One common sign that persists across the lifespan is the sole reliance on finger counting. Typically, children start to switch from finger counting to more efficient calculation strategies, such as retrieval of math facts from memory, by about age 8 or 9.
Other common features include:

  • a poor sense of numbers in terms of their magnitude and relationship
  • inaccurate counting and calculation
  • failure to attend to key mathematical symbols (e.g., symbols for addition, subtraction, multiplication, division)
  • difficulty with identifying the previous or next item in a sequence (e.g., difficulty identifying the name of previous or next day, month, or number, despite being able to rote list those items)
  • difficulty understanding the concept and use of “zero” or decimal points;

    and “gets lost” in the middle of multidigit calculation and may switch procedures or apply them incorrectly (e.g., in the problem 57 – 38, may start to subtract 7 from 8 instead of 8 from 7, then either subtracts 3 from 5 without considering the trading procedure, or may switch to adding 5 and 3)

  • Many struggle with understanding the “language” of mathematics,

    especially in word problems, that are emphasized in current curricula across all grade levels

    • Word problems consist of two layers:

      A narrative about some event or sequence of events in the real world, and a latent web of mathematical relations typically expressed in words, and related by a question involving concepts of quantity such as “more,” “more than,” “less than,” “altogether”

    • Moreover, older children, adolescents, and adults manifest difficulty understanding and using money, telling the time, using calculators, and remembering numerical PIN codes
  • Math anxiety

    is another common feature that persists across the lifespan and it is to be considered during academic disability evaluation. Often described as “a feeling of tension, apprehension, or fear that interferes with math performance,” it may manifest as sweaty palms, a racing pulse, breaking out in a cold sweat, or choking feeling in the back of the throat, when required to perform mathematics in everyday life (e.g., answer math questions in class; complete math homework, counting out money to buy something, splitting a restaurant bill or calculating the tip, entering specific numbers for cash withdrawal or deposit at an ATM machine)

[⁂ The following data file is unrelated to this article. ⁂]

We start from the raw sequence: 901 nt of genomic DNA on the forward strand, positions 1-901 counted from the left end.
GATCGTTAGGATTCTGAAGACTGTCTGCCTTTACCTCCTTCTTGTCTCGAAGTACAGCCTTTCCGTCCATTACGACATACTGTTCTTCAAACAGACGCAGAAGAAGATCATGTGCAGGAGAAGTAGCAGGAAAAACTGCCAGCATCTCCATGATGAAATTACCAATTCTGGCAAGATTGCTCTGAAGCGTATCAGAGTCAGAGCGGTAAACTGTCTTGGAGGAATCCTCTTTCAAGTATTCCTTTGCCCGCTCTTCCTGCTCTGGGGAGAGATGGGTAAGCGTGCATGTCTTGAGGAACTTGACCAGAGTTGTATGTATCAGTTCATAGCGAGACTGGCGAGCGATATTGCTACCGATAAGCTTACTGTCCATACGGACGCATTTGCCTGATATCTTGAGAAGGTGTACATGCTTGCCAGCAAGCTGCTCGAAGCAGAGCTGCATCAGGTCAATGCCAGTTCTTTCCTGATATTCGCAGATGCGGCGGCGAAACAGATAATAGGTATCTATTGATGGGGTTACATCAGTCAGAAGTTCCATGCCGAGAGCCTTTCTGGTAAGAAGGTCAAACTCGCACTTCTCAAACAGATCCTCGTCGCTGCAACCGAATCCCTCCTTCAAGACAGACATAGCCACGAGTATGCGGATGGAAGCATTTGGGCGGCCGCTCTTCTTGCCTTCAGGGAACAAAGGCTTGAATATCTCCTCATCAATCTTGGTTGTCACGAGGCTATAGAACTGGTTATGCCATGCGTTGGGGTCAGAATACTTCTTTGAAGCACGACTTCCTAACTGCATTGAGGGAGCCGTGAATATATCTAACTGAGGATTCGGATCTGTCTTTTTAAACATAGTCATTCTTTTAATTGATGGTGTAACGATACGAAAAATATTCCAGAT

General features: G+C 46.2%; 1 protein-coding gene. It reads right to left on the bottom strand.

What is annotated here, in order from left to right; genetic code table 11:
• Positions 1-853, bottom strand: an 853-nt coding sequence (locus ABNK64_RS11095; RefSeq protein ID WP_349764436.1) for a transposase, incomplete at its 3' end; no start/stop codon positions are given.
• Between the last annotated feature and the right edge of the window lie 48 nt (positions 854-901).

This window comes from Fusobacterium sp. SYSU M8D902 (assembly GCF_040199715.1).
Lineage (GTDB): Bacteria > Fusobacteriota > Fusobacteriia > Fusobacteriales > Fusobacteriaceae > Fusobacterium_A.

Criteria for Diagnosis

There are no biomarkers to date for SLD. Thus, SLD is a clinical diagnosis, which is best made by an experienced clinician, based on a comprehensive academic disability evaluation with careful clinical synthesis of information from multiple sources, including:

  • developmental, medical, educational, and family history
  • school reports; teacher observations, including response to classroom instruction and other intervention provided at school
  • direct standardized psychometric assessment of the individual’s academic skills— including reading, spelling, written expression, and arithmetic (number sense, counting, algorithmic computation)


Treatment focuses almost exclusively on academic intervention and rarely includes mental health services. However, students with learning disabilities experience higher levels of inattention (including ADHD), anxiety, and depression. This is in contrast to their peers without these disabilities. Moreover, treatment of SLD is typically carried out in education settings or specialized psychology clinics. As a result, it is not the primary responsibility of psychiatrists or primary care providers.
The primary role of medical health care providers is that of coordinator. As a first step, this role includes the provision of psychoeducation about the disorder and its longer-term implications.
A second critical step is to establish a monitoring plan with the patient and family. This plan allows for early detection and management of commonly associated mental health problems, such as ADHD, anxiety, and depression. As well as to ascertain whether recommended accommodations have been put in place along with intensive, individualized, explicit instruction.